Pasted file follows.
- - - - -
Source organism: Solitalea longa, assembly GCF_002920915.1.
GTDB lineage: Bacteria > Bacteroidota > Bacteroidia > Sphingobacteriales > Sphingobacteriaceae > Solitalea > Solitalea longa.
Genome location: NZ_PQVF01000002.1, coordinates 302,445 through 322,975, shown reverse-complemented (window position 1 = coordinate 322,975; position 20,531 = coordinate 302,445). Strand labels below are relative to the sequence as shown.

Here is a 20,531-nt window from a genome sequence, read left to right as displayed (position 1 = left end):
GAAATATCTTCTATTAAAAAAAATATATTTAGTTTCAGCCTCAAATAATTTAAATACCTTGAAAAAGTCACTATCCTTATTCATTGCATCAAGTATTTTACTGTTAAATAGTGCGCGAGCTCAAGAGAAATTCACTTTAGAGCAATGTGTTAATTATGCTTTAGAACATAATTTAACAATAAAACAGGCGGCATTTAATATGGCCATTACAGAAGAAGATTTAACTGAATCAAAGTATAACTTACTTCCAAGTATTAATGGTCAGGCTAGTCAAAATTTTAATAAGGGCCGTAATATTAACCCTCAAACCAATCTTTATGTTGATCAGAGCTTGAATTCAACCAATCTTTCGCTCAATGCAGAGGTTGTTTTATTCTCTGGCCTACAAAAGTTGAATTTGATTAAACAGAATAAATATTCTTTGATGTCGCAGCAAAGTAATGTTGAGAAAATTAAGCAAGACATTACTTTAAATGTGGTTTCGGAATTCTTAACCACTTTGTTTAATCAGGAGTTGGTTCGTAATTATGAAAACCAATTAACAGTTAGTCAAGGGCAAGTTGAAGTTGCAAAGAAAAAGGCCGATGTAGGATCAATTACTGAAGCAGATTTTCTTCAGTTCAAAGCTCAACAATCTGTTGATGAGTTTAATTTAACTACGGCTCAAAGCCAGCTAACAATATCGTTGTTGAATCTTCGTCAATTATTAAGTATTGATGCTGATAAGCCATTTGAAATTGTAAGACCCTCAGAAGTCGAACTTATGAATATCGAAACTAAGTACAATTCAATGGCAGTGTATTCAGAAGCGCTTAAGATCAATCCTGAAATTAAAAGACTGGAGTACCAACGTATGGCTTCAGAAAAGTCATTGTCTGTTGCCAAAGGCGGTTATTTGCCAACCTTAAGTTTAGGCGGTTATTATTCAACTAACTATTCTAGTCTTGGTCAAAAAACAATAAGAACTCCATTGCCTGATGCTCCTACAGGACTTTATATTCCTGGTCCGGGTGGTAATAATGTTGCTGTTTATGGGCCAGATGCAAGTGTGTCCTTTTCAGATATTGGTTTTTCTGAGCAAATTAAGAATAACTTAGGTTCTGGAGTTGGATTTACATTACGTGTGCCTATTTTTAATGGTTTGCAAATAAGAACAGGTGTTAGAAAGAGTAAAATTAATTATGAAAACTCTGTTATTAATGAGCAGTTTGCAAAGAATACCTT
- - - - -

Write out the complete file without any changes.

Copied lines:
Source organism: Solitalea longa, assembly GCF_002920915.1.
GTDB lineage: Bacteria > Bacteroidota > Bacteroidia > Sphingobacteriales > Sphingobacteriaceae > Solitalea > Solitalea longa.
Genome location: NZ_PQVF01000002.1, coordinates 302,445 through 322,975, shown reverse-complemented (window position 1 = coordinate 322,975; position 20,531 = coordinate 302,445). Strand labels below are relative to the sequence as shown.

Here is a 20,531-nt window from a genome sequence, read left to right as displayed (position 1 = left end):
GAAATATCTTCTATTAAAAAAAATATATTTAGTTTCAGCCTCAAATAATTTAAATACCTTGAAAAAGTCACTATCCTTATTCATTGCATCAAGTATTTTACTGTTAAATAGTGCGCGAGCTCAAGAGAAATTCACTTTAGAGCAATGTGTTAATTATGCTTTAGAACATAATTTAACAATAAAACAGGCGGCATTTAATATGGCCATTACAGAAGAAGATTTAACTGAATCAAAGTATAACTTACTTCCAAGTATTAATGGTCAGGCTAGTCAAAATTTTAATAAGGGCCGTAATATTAACCCTCAAACCAATCTTTATGTTGATCAGAGCTTGAATTCAACCAATCTTTCGCTCAATGCAGAGGTTGTTTTATTCTCTGGCCTACAAAAGTTGAATTTGATTAAACAGAATAAATATTCTTTGATGTCGCAGCAAAGTAATGTTGAGAAAATTAAGCAAGACATTACTTTAAATGTGGTTTCGGAATTCTTAACCACTTTGTTTAATCAGGAGTTGGTTCGTAATTATGAAAACCAATTAACAGTTAGTCAAGGGCAAGTTGAAGTTGCAAAGAAAAAGGCCGATGTAGGATCAATTACTGAAGCAGATTTTCTTCAGTTCAAAGCTCAACAATCTGTTGATGAGTTTAATTTAACTACGGCTCAAAGCCAGCTAACAATATCGTTGTTGAATCTTCGTCAATTATTAAGTATTGATGCTGATAAGCCATTTGAAATTGTAAGACCCTCAGAAGTCGAACTTATGAATATCGAAACTAAGTACAATTCAATGGCAGTGTATTCAGAAGCGCTTAAGATCAATCCTGAAATTAAAAGACTGGAGTACCAACGTATGGCTTCAGAAAAGTCATTGTCTGTTGCCAAAGGCGGTTATTTGCCAACCTTAAGTTTAGGCGGTTATTATTCAACTAACTATTCTAGTCTTGGTCAAAAAACAATAAGAACTCCATTGCCTGATGCTCCTACAGGACTTTATATTCCTGGTCCGGGTGGTAATAATGTTGCTGTTTATGGGCCAGATGCAAGTGTGTCCTTTTCAGATATTGGTTTTTCTGAGCAAATTAAGAATAACTTAGGTTCTGGAGTTGGATTTACATTACGTGTGCCTATTTTTAATGGTTTGCAAATAAGAACAGGTGTTAGAAAGAGTAAAATTAATTATGAAAACTCTGTTATTAATGAGCAGTTTGCAAAGAATACCTT